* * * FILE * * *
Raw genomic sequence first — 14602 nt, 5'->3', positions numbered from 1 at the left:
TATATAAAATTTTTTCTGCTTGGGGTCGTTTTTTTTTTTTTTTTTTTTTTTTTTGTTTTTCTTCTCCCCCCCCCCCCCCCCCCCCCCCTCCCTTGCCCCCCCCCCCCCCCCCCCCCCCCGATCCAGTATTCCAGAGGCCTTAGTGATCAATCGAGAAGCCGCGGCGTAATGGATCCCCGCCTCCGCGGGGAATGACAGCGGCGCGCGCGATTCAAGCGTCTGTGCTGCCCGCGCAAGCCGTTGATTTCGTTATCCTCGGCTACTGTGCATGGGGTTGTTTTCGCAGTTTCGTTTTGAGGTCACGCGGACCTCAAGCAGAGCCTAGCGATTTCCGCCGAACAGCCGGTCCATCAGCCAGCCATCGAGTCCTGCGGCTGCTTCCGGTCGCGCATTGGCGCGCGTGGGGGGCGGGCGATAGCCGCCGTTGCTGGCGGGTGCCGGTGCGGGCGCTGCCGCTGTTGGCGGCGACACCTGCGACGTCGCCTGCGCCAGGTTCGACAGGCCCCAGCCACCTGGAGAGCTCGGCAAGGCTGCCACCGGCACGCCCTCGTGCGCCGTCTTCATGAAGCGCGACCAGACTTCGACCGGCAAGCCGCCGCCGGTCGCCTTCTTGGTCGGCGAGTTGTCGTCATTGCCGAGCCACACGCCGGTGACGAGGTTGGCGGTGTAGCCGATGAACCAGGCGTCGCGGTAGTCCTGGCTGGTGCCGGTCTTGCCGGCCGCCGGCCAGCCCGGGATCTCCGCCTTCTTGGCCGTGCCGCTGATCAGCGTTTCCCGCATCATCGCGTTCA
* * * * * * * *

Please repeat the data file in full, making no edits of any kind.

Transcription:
Raw genomic sequence first — 14602 nt, 5'->3', positions numbered from 1 at the left:
TATATAAAATTTTTTCTGCTTGGGGTCGTTTTTTTTTTTTTTTTTTTTTTTTTTGTTTTTCTTCTCCCCCCCCCCCCCCCCCCCCCCCTCCCTTGCCCCCCCCCCCCCCCCCCCCCCCCGATCCAGTATTCCAGAGGCCTTAGTGATCAATCGAGAAGCCGCGGCGTAATGGATCCCCGCCTCCGCGGGGAATGACAGCGGCGCGCGCGATTCAAGCGTCTGTGCTGCCCGCGCAAGCCGTTGATTTCGTTATCCTCGGCTACTGTGCATGGGGTTGTTTTCGCAGTTTCGTTTTGAGGTCACGCGGACCTCAAGCAGAGCCTAGCGATTTCCGCCGAACAGCCGGTCCATCAGCCAGCCATCGAGTCCTGCGGCTGCTTCCGGTCGCGCATTGGCGCGCGTGGGGGGCGGGCGATAGCCGCCGTTGCTGGCGGGTGCCGGTGCGGGCGCTGCCGCTGTTGGCGGCGACACCTGCGACGTCGCCTGCGCCAGGTTCGACAGGCCCCAGCCACCTGGAGAGCTCGGCAAGGCTGCCACCGGCACGCCCTCGTGCGCCGTCTTCATGAAGCGCGACCAGACTTCGACCGGCAAGCCGCCGCCGGTCGCCTTCTTGGTCGGCGAGTTGTCGTCATTGCCGAGCCACACGCCGGTGACGAGGTTGGCGGTGTAGCCGATGAACCAGGCGTCGCGGTAGTCCTGGCTGGTGCCGGTCTTGCCGGCCGCCGGCCAGCCCGGGATCTCCGCCTTCTTGGCCGTGCCGCTGATCAGCGTTTCCCGCATCATCGCGTTCA